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Here is the test code

template <class T> void f()
{
  T t;
  t.f<T>(0); //compiles even without the "template" keyword, what am I missing?
}

class abc
{
  public:
  template <typename T>
  void f (int){}
};

int main()
{
  f<abc>();
}

I am using g++ 4.4.6. Thanks

P.S: I have edited my question considerably. Please don't mind.

EDIT : I asked this question to EDG people and this is what Mike Herrick had to say

We do diagnose this as an error in --strict mode as well as any mode that enables dependent name lookup (e.g., --dep_name, --parse_templates). Dependent name lookup is disabled in GNU emulation modes, so we don't emit this error in that case.

Dependent name processing requires that nonclass prototype instantiations be enabled (see below). As with nonclass prototype instantiations, enabling dependent name lookup is likely to cause compilation errors when compiling code that was not written with the feature in mind.

The dependent name lookup rules require that nondependent names be looked up at the point of use in the template definition, and that overload resolution be performed on nondependent calls at that point. For dependent calls, the set of names considered is the set visible at the point of use in the template definition plus any names made visible by argument-dependent lookup at the point of instantiation. Note that built-in types have no associated namespaces, so calls with only built-in types can only resolve to names visible in the template definition. Furthermore, names from dependent base classes are not visible to unqualified lookups.

The following illustrates some of the most common code problems encountered when using dependent name lookup:

template <class T> struct B {
    void f();
  };

template <class T> struct A : public B<T> {
    X x;  // error: X not visible yet (formerly an error in strict mode)
    void g() {
      f();        // error: B<T>::f not visible
      this->f();  // must be written this way
      h(1);  // error: h(int) not visible using argument-dependent lookup
    }
  };
struct X {};
void h(int);
A<int> ai;
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2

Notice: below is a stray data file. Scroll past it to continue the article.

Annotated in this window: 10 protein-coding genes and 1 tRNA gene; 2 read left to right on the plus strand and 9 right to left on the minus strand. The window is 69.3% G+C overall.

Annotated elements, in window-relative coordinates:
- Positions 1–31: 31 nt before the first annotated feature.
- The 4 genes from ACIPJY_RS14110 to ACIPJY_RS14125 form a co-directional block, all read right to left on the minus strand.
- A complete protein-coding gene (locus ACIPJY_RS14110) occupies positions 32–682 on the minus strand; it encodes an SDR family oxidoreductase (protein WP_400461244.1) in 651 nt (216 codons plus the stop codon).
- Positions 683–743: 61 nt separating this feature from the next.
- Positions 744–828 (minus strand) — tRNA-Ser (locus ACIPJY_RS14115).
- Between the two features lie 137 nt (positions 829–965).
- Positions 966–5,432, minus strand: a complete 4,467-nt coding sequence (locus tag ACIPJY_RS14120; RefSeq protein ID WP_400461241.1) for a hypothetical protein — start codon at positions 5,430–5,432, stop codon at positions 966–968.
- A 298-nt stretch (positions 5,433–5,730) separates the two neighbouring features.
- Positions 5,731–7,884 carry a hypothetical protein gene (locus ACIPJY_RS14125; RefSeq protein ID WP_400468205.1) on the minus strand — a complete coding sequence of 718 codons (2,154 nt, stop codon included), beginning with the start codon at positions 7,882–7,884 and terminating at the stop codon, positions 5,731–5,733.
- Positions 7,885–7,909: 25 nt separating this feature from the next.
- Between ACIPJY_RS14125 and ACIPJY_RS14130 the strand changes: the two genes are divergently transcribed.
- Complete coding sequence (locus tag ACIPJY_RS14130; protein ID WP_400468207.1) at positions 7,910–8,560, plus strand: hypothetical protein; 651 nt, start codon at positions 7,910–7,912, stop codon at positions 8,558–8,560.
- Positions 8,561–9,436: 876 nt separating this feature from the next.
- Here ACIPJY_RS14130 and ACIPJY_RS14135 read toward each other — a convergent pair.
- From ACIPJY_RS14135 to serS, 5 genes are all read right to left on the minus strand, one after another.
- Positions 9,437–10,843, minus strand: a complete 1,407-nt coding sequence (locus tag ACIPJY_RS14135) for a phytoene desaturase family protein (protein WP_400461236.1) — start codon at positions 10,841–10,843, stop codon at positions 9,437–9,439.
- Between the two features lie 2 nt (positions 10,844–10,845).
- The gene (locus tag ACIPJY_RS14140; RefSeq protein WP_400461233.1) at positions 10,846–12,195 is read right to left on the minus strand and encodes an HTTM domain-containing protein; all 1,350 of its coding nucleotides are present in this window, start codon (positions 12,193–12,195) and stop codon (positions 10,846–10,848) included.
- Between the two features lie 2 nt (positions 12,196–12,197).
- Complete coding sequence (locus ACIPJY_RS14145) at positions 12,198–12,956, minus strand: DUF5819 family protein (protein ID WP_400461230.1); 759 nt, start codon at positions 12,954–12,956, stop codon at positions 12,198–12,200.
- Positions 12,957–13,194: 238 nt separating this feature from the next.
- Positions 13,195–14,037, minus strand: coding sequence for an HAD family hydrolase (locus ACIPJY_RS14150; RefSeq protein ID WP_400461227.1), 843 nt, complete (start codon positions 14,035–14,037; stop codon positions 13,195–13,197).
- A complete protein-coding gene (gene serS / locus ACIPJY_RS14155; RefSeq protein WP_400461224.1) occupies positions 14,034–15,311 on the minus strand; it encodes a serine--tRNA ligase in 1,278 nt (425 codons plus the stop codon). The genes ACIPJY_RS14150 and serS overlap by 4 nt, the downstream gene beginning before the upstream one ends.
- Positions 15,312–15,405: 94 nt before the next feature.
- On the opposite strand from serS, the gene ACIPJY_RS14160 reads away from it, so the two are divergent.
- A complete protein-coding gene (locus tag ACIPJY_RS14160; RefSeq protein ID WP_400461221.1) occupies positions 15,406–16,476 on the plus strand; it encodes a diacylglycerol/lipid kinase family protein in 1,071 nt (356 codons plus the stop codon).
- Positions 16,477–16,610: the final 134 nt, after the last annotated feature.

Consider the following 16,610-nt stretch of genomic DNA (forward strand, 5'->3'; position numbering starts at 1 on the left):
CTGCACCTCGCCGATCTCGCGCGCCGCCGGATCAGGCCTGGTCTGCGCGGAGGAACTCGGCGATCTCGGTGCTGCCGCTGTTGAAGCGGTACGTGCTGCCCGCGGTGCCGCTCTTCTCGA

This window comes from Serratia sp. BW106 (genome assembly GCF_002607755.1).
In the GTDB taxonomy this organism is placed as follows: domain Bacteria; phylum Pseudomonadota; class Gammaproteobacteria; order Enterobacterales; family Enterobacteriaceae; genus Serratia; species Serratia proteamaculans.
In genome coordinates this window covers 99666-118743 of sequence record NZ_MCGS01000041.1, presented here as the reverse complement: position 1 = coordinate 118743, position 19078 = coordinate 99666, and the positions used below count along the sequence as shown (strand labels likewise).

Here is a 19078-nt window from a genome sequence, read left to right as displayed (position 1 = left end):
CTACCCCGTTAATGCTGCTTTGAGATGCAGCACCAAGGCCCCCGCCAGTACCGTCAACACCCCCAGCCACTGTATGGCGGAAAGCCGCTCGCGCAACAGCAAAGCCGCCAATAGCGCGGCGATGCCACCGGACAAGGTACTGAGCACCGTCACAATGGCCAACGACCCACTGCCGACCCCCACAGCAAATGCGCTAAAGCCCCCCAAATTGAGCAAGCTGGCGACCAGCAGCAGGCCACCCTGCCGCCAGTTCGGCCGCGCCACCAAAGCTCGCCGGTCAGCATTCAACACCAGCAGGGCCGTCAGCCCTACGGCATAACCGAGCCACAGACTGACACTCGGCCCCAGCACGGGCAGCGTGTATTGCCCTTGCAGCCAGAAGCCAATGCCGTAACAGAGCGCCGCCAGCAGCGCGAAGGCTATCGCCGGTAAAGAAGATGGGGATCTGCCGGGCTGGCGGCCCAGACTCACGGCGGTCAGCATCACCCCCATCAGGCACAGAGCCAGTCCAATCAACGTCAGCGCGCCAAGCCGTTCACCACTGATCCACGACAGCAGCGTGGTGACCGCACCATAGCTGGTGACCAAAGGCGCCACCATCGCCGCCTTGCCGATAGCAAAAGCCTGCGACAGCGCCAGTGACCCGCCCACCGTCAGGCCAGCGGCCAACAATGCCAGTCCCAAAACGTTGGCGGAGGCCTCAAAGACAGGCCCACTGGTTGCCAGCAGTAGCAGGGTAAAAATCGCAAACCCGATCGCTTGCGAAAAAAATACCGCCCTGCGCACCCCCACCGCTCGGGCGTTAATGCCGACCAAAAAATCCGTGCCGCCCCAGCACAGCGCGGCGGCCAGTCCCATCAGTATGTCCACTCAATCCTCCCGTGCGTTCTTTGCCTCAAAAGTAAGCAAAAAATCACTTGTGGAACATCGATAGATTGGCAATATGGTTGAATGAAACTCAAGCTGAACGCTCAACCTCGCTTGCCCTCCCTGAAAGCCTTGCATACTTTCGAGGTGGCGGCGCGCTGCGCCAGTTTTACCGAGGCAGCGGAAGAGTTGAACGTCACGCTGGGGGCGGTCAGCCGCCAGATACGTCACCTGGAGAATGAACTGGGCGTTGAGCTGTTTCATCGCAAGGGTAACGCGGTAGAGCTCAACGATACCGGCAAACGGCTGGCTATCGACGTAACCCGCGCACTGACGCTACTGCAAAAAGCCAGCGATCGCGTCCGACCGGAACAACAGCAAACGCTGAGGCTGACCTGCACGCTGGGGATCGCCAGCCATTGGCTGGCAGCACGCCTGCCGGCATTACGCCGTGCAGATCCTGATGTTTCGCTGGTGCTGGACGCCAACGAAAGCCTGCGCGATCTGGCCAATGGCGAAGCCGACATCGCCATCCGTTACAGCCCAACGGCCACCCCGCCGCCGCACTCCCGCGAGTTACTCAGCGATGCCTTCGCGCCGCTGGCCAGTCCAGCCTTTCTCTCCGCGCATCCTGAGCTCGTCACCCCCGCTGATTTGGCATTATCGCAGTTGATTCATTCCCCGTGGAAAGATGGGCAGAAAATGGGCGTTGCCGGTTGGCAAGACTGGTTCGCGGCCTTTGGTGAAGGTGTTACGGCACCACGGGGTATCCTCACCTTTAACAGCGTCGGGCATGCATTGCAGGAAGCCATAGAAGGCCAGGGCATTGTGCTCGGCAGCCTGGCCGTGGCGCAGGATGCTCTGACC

If you rename the member f so it doesn't share the name of the global f, this won't compile on GCC without specifying template. I don't know why that makes a difference. –  interjay Jan 24 '12 at 12:59
    
Gcc has become smarter. :) –  iammilind Jan 24 '12 at 13:02

2 Answers 2

up vote 8 down vote accepted

The template keyword is required both because t is a dependent name and because f<T> is a dependent member function template specialization. The relevant specification is scattered throughout clause 14, but starts at §14.2/4 (in both C++03 and C++11).

The problem is due to incorrect name lookup: gcc is finding the namespace-scope function template f at the point of declaration, then at the point of instantiation resolves f to the member function template of abc.

If you rename either the namespace-scope function template or the member function template, you will get the correct behavior from the compiler.

This is a longstanding gcc bug:

Code with missing "template" keyword wrongly accepted

Weird clash with same names in different scopes

See also the many duplicate bugs resolved against both of those. I don't see a Clang bug open for this.

Name lookup from within a function template was underspecified in C++03; there were many defects reported on the subject and the specification has undergone major changes in C++11 to clarify details and corner cases and to fix subtle problems.

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Even Comeau doesn't give any error. I believe it is the most standard conforming compiler that we have today. –  Prasoon Saurav Jan 25 '12 at 8:38
    
Thanks for your answer BTW. –  Prasoon Saurav Jan 25 '12 at 8:40
    
Ok I am going to report this bug to EDG.:-) –  Prasoon Saurav Jan 25 '12 at 8:45

I could be wrong, but I think this is a bug in GCC. Consider the following case:

template <class T> bool f() {T t = {2}; return t.f < 4;}

struct abc { int f; };

int main() { f<abc>(); }

I would expect that to compile just fine, but GCC (and Clang) assume that t.f names a template function, and expect a closing >. The relevant part of the standard is §14.2/4.

That said, I am a bit hesitant to claim that a bug like this could exist in both Clang and GCC without some more evidence. I will get back after some more standard diving.

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My code gets compiled on Comeau online as well. –  Prasoon Saurav Jan 24 '12 at 12:45
    
Hmmm, I would be interested in the real answer to this question. The behaviour of all the compilers that I have tried is contrary to my understanding of the standard, so I might be able to learn a lot. –  Mankarse Jan 24 '12 at 12:50
1  
If I rename the member f so it doesn't share the name of the template function, this compiles successfully on GCC. See also my comment to the question. –  interjay Jan 24 '12 at 13:00

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